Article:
Children's Voice Sep/Oct 2006

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National News Roundup

Kentucky

Veteran state social workers and other professionals who work with vulnerable families contend that some administrators in the Cabinet for Health and Family Services are inappropriately recommending that courts terminate birthparents' rights to increase the number of Kentucky foster children who are adopted, the Lexington Herald-Leader reports.

Louisville-based National Institute on Children, Youth, and Families and Kentucky Youth advocates released a report last winter--The Other Kentucky Lottery--that raises concerns about "quick trigger" foster care adoptions, in which children are separated from their parents too quickly or without evidence to justify their removal. The report is based on 225 complaints received through an anonymous hotline set up to alleviate child protection system employees' concerns about violating confidentiality laws.

"There are complaints some supervisors and workers are unwilling to listen, complaints about the arrogance of power," David Richart, Executive Director of the National Institute on Children, Youth, and Families, told the Herald-Leader. "I suspect this is happening in other states. We appear to be one of the first groups to identify this as a problem."

Cabinet Inspector General Robert J. Benvenuti III says investigations into the allegations, which could result in administrative actions and criminal prosecutions, are under way. Tom Emberton Jr., Commissioner of the Department for Community-Based Services, which oversees foster care adoptions, requested the investigations, although he has yet to see evidence of quick-triggering adoptions, he told the Herald-Leader. But he adds the investigations are not over. "I don't want to paint a picture that we aren't concerned."

The number of Kentucky children in foster care who were adopted increased from 384 in 1999 to 902 in 2005, resulting in $1 million in bonus money paid to the state in 2004 under a federal program that encourages states to move children into adoptive families.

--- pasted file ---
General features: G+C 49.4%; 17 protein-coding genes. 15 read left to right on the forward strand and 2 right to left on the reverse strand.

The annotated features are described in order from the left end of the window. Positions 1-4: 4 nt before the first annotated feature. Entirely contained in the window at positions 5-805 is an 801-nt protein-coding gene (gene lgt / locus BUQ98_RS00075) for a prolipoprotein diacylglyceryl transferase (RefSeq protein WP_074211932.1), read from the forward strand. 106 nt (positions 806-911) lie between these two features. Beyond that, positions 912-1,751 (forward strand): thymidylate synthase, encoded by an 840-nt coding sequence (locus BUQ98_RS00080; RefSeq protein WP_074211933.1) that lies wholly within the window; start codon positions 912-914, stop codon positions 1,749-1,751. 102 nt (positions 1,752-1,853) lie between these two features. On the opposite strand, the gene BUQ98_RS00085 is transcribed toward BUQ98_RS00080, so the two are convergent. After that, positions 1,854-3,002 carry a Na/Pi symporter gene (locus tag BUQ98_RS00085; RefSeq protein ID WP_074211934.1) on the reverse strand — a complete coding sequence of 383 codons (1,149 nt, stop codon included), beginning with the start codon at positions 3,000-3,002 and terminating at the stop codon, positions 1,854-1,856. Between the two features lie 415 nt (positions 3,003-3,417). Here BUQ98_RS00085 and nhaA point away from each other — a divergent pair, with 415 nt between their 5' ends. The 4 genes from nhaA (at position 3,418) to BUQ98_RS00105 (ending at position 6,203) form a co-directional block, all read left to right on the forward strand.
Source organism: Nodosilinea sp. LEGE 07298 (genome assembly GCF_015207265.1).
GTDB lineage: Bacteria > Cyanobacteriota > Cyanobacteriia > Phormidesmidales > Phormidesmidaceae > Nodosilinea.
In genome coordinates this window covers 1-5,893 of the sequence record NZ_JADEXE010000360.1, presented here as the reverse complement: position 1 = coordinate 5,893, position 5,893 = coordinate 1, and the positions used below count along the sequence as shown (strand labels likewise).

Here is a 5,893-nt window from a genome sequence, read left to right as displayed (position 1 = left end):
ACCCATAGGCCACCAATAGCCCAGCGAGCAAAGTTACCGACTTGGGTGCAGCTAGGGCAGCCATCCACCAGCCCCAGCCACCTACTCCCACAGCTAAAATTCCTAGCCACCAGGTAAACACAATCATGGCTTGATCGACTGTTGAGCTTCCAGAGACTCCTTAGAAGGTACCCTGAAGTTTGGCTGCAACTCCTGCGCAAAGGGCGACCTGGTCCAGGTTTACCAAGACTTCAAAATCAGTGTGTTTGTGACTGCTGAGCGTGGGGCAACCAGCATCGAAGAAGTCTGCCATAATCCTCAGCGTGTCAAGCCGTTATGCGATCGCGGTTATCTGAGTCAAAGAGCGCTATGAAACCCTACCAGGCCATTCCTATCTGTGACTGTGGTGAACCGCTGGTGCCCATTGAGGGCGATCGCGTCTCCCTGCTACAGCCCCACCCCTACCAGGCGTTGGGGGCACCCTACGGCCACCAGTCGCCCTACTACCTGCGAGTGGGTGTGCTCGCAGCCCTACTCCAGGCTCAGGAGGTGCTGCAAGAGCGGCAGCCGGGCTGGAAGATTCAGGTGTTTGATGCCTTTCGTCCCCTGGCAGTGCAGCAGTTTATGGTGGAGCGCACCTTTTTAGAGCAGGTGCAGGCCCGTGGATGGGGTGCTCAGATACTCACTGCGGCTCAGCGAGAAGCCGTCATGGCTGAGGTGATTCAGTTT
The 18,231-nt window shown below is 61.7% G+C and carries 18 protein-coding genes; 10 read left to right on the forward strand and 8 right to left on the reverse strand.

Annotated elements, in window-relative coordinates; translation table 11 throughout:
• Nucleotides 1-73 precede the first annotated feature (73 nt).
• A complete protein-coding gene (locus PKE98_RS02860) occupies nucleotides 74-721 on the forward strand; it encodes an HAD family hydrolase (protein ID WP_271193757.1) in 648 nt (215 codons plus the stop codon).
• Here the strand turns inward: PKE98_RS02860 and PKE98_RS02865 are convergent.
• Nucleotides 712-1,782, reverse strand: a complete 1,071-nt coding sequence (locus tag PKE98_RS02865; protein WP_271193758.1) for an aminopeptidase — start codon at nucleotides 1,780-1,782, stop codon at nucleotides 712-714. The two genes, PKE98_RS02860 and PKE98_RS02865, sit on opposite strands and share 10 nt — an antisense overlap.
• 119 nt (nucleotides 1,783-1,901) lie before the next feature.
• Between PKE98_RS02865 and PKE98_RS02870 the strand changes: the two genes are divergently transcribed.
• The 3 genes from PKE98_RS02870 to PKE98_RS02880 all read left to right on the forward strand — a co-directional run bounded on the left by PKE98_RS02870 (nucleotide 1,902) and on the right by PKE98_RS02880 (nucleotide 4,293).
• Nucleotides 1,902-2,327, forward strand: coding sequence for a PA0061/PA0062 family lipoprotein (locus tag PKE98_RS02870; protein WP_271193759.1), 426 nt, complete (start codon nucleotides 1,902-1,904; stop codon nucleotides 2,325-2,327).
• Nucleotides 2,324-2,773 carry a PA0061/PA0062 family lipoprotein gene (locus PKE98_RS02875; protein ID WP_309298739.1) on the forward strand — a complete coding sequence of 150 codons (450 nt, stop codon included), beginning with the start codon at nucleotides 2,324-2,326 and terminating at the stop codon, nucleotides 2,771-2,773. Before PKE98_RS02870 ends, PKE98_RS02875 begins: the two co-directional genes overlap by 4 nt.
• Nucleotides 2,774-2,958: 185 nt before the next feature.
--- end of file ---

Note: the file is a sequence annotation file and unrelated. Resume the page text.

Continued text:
Federal authorities began cracking down on Kentucky in 1999 for allowing children to stay in foster care too long and found the Cabinet out of compliance again in 2003 for not correcting the problem fast enough. The state faced $1.7 million in fines if the situation didn't improve.

Michigan

Michigan is extending family planning services to 200,000 uninsured women, the Detroit News reports, including using $183 million from Medicaid to provide birth control to women ages 19-44 who can't afford it, and providing education and prenatal and postnatal counseling.

The state's plan is expected to save at least $80 million annually because of the high cost of caring for low-income women's unplanned pregnancies, which costs Michigan $270 million in Medicaid money each year.

"We believe extending these services to low-income womenOegreatly increases the chances every pregnancy in Michigan is a wanted one," Michigan Governor Jennifer Granholm (D) said in a prepared statement. "If all pregnancies were intended, the state would see significant reductions in infant mortality, child abuse, child neglect, and abortion."

The plan has drawn opponents, however. Paul Long, Vice President for Public Policy with the Michigan Catholic Conference, points to a study by the Alan Guttmacher Institute that found 50% of women who had abortions were taking birth control.

"To think we would spend almost $200 million of existing dollars for a program that is controversial and won't work 50% of the time is a poor decision and poor public policy," Long said in the Detroit News.

On the other hand, Renee Chelian, Director of Northland Family Planning Centers, told the News, "There is certainly an unmet need for the working uninsured. Most health departments have cut family planning services and, with the exception of a couple of agencies that offer low-cost birth control, there are no places for women to go."

Michigan is unveiling the program through a federal waiver that allows existing Medicaid dollars to be used differently. At least 20 other states have been granted similar waivers.

Minnesota

Dakota County officials are opening a Family Dependency Treatment Court, the first of its kind in the state, aimed at parents addicted to methamphetamine and other drugs who need treatment as a step toward being reunited with their children, the St. Paul Pioneer Press reports.

The court, expected to open in 2006, will require drug offenders to meet every two weeks with a judge, public defender, prosecutor, social worker, and children's advocate to review their cases and determine treatment progress. Once a treatment schedule is established, the meetings would become monthly. The system, according to the Pioneer Press, is expected to offer more rewards and supervision of parents than traditional child-protection cases, which hold hearings every 90 days.